Jean Chrétien’s career shows how much can be accomplished in
Canadian politics by someone who is ambitious, hard-working, and
has good luck — even if they speak English with a very thick
Chrétien did not speak English at all when he was elected to
Parliament in 1963 from rural Quebec. He was only 29 years old,
one of a middle-class family of 19 children. He worked hard,
began to learn English, made many Liberal friends, and by 1967
had become a minister in Lester Pearson’s Liberal government.
Chrétien was an enthusiastic supporter of Pierre Elliott
Trudeau. During the Trudeau years he held every major position
in the Canadian Cabinet and was one of the chief negotiators of
constitutional reform in 1981-82. He earned a reputation as a
tough guy not afraid to make hard decisions.
The Liberal Party had a tradition of alternating between French
and English-speaking leaders, so it was unlikely that Chrétien
could succeed Trudeau in 1984. But after John Turner lost two
elections, it was no surprise that the Liberals turned to
Chrétien in 1990. The problem was that many felt he was a figure
from the past, yesterday’s man.
His streak of good luck occurred when the Progressive
Conservative party fell apart in the early 1990s, and the
Liberals crushed Kim Campbell’s Conservatives in the 1993
election. With the Conservatives divided and quarrelling, Jean
Chrétien had no trouble winning big majorities in the 1997 and
2000 elections. His Liberals seemed to be Canada’s only national
It was more difficult to govern a troubled country. In 1995 a
second referendum in Quebec on separating from Canada almost
passed. If just a few thousand votes had swung from “Non” to
“Oui” Canada would have entered a terrible crisis. Chrétien
would have been forced to resign as a failed prime minister.
But his good luck held. After the referendum his government
fought the separatist movement to a standstill. By the beginning
of the 21st century the idea of independence seemed to be old,
tired and in decline in popularity in Quebec.
The Chrétien government was also forced to tackle the very large
budget deficits Canada had been running since the 1970s. Major
cutbacks in government spending in the mid-1990s proved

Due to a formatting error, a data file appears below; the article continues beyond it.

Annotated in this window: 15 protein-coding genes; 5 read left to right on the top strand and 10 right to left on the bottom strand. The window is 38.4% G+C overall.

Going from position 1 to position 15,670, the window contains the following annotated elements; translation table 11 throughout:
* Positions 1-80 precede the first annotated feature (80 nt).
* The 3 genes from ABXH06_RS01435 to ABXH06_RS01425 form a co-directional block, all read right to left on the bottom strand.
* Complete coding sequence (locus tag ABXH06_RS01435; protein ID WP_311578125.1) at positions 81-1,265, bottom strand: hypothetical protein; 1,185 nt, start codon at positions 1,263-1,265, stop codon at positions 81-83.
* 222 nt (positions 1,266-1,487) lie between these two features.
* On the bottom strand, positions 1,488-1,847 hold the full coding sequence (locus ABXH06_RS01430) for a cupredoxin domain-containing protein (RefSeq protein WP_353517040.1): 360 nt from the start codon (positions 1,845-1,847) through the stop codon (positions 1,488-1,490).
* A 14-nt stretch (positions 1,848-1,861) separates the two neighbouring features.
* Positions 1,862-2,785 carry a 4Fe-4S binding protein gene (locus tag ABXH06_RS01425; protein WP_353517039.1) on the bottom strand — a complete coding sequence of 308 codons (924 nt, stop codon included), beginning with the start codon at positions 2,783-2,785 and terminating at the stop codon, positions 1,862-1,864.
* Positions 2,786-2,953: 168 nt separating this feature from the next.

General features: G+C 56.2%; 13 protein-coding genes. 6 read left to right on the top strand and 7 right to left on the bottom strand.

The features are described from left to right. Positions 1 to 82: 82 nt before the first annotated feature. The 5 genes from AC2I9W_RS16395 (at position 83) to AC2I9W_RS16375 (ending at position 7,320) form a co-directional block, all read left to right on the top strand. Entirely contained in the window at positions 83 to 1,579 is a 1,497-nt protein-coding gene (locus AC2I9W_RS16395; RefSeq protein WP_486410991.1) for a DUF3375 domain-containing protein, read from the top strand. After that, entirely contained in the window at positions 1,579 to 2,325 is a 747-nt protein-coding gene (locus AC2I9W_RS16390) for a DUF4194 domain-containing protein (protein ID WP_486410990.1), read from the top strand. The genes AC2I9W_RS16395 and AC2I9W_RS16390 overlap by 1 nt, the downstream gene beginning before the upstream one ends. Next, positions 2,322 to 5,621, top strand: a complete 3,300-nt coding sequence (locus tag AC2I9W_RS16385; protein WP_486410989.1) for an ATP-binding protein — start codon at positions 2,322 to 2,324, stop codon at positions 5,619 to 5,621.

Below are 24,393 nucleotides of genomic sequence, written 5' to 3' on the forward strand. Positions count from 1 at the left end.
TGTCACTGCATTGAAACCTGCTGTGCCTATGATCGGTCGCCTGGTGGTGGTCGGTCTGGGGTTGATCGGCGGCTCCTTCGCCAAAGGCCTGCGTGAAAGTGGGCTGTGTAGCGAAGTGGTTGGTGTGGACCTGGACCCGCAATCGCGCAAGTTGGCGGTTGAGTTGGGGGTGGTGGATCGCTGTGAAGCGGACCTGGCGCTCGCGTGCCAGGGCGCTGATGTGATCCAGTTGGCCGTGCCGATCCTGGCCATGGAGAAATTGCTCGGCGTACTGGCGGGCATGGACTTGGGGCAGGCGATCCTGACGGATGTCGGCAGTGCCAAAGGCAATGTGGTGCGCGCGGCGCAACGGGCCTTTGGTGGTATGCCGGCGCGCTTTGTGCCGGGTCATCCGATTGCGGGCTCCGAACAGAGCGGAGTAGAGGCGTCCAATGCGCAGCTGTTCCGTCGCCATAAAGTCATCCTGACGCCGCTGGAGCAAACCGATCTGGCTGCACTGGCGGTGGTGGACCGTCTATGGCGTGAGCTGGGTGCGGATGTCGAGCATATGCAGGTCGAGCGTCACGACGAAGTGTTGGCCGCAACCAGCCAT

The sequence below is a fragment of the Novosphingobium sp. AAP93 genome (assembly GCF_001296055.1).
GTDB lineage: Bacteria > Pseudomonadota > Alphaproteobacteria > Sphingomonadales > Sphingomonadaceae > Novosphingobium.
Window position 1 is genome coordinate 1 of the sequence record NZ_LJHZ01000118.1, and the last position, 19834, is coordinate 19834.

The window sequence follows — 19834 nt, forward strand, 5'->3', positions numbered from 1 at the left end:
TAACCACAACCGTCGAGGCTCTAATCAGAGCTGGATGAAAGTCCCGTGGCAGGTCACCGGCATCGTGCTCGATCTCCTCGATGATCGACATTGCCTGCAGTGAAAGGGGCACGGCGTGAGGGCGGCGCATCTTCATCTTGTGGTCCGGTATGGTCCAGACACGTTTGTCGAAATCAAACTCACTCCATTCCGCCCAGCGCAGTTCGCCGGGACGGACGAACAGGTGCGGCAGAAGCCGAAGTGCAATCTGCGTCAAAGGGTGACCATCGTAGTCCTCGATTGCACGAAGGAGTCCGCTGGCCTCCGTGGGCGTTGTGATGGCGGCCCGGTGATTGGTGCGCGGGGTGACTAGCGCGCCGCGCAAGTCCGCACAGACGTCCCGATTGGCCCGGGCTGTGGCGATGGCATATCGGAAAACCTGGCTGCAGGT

surprisingly popular with voters worried that Canada was
drowning in an ocean of debt. By the end of the decade the
government was accumulating large financial surpluses. These
enabled it to start cutting taxes even as it resumed spending.
Many Canadians felt that Chrétien’s minister of finance, Paul
Martin, had done an outstanding job and would soon become the
next prime minister.
Jean Chrétien liked to present himself as the little guy (le
petit gars) from Shawinigan, Quebec. People joked that his
accent was difficult to understand in either English or French.
To average Canadians, including many recent immigrants, the
Chrétien Liberals seemed both friendly and good communicators.
At the end of the 20th Century Canada was a peaceful, prosperous
and proudly multicultural country, a nation that minded its own
business in world affairs, and supported most world
organizations. Chrétien also got favourable publicity for
leading groups of businessmen on Team Canada trade missions to
China and other countries.
On September 11, 2001, airports in eastern Canada welcomed
thousands of travellers diverted from their journeys because of
the terrorist attacks on the United States. Canadians
sympathized with Americans in their war against terrorism, and
on many other issues, and were very concerned that trade and
people should continue to flow easily across the border. When
pressed to join the American invasion of Iraq in 2003 the
Chrétien government refused. Many experts were surprised that
Canada had dared to disagree with the United States on this
issue, but polls showed that the Canadian people strongly
supported Chrétien’s position.
Many Liberals had hoped there would be a smooth transition in
their leadership from Chrétien to Martin early in the new
century but the two Liberal giants did not like one another.
There was a long and bitter struggle in the party that
eventually resulted in Chrétien’s resignation in 2003 with
Martin becoming his successor. Under Paul Martin, the Liberals
were weak and divided and badly hurt by scandals in Quebec. They
lost power in early 2006 to the revived Conservative Party under
Very fit and active in retirement, Chrétien did not accept any
of the blame for his party’s problems. For 40 years he had done
his job, fought to preserve Canada, and enjoyed amazing success.
Few politicians in the history of the country had wielded so
much power in so many high offices for so many years.
Further Reading: Right Honourable Men: The Descent of Canadian
Politics from Macdonald to Chrétien, by Michael Bliss; Chrétien,
Volume One: The Will to Win; Volume Two, Iron Man, by Lawrence
Next Instalment: First Nations: European Contact to the Present
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